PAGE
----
I am glad John Tory is going to address the TCHC challenge, we will see how it goes!

  4. Antoinette Schokman-De Zilva permalink
    January 16, 2015 5:26 pm

    Far too many housing organizations taking salaries for no real work done. WHY IS THE CITY OF TORONTO GIVING MILLIONS TO EACH PRIVATE CONSTRUCTION FAMILY AND GETTING JUST A HANDFUL OF BOGUS ‘AFFORDABLE’ UNITS? The rent numbers used are from Canada Mortgage whose numbers INCLUDE UTILITIES, but the millions of dollars go to companies who charge those same numbers MINUS THE UTILITIES AND PARKING for just a handful of units!!


    John Tory is just going to continue giving private companies our tax dollars. If anyone really cared, find out what all the Councillors of the City of Toronto are getting ‘under the table’ for this huge interest to give away millions of dollars as gifts to already wealthy private construction families.

    Antoinette Schokman-De Zilva Toronto, Ontario, Canada


  5. January 19, 2015 2:34 pm

    Last Friday. Patricia left this comment on my entry, Is it Time to De-Amalgamate TCHC. It was so pertinent to the Task Force’s work that I am copying it here so more people can see it. Joy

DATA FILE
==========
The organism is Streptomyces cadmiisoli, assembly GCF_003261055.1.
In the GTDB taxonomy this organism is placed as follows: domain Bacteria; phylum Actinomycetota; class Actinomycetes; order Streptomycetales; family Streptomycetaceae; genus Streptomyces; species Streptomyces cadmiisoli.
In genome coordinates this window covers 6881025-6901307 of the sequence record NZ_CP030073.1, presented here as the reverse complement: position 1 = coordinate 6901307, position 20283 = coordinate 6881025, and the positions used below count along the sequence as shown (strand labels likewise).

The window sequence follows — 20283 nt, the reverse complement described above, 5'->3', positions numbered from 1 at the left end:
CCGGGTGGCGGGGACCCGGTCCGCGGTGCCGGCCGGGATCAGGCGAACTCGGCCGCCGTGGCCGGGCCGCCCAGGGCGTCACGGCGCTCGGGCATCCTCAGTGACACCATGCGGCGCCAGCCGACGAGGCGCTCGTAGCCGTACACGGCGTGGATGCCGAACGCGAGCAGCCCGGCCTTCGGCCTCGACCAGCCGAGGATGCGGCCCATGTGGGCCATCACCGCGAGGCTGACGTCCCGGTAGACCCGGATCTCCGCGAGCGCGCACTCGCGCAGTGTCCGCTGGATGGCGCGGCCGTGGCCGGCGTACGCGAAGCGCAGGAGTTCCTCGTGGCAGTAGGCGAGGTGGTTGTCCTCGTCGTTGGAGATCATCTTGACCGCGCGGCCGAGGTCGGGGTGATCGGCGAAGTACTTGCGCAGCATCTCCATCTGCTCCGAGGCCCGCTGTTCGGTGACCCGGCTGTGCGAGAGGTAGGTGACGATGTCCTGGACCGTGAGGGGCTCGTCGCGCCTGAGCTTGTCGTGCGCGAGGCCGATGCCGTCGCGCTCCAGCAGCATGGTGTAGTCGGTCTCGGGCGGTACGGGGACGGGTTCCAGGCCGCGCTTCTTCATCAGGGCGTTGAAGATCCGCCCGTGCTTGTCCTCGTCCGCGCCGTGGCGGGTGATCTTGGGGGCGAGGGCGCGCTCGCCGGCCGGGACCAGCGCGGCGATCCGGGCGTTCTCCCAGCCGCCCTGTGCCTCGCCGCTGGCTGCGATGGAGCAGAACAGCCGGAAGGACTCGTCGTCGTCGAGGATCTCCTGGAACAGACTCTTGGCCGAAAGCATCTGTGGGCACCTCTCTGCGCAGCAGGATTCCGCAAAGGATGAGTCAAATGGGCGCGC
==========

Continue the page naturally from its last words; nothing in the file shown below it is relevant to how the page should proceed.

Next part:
A reliable and skilled resource for getting ideas on “best practices” would come from former staff who have been weeded out by the current Authority – the Metropolitan Toronto Housing Authority staff (folks who where downloaded from the Province in 1998).

    Don’t get me wrong – the former MTHC had its problems but while the larger housing portfolios had permanent onsite staff part of their duties was to visit the smaller communities on a scheduled basis (i.e. Property Managers on Monday mornings and Thursday afternoons and Social Workers on Tuesday afternoons and Friday mornings). But there was always a custodian onsite. And when issues outside of the norm arose staff were expected go to the location and address them.

    All the staff in the PM office answered all incoming calls on a myriad of issues and the office was open during regular business hours. Some communities had evening hours to address the needs of working tenants. Also, the number of security staff was greater and part of their job was to get out of their vehicles and patrol the buildings and their surroundings and make themselves visible in the community.

    Now it is a Call Centre for all tenant issues – the calls are then farmed out over the internet to the staff; security staff numbers have been cut back so severely they can only attend to the most critical issues occurring because there isn’t enough hours in the day to get to every community. And there isn’t anytime to get out of the car. PM staff do paper work and fulfill insurmountable expectations that percolate down from Head Office.